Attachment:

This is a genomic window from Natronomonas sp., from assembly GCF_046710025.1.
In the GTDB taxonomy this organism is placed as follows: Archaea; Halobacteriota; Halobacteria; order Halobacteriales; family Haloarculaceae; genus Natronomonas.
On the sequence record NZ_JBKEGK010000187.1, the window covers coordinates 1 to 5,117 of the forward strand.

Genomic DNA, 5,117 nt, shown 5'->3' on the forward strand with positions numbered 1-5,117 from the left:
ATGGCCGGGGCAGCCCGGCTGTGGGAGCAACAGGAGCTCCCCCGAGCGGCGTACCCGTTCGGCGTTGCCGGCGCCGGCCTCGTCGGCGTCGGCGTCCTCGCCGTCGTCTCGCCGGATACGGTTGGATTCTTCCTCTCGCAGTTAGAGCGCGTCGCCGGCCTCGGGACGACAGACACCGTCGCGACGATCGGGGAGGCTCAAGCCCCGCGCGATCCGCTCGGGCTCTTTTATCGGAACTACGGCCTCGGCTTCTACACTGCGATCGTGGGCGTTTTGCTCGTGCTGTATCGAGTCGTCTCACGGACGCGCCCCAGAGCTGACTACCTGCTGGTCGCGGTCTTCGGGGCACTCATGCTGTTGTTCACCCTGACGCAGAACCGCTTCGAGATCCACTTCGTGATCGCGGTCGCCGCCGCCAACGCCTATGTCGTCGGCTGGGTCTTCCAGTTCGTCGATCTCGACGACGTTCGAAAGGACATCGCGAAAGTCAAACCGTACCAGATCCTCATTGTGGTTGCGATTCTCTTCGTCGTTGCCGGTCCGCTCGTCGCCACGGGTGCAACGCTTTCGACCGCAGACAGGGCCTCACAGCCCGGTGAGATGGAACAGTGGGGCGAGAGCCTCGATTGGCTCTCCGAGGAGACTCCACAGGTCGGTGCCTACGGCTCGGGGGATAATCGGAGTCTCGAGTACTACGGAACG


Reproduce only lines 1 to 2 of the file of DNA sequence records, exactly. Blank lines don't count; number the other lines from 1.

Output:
This is a genomic window from Natronomonas sp., from assembly GCF_046710025.1.
In the GTDB taxonomy this organism is placed as follows: Archaea; Halobacteriota; Halobacteria; order Halobacteriales; family Haloarculaceae; genus Natronomonas.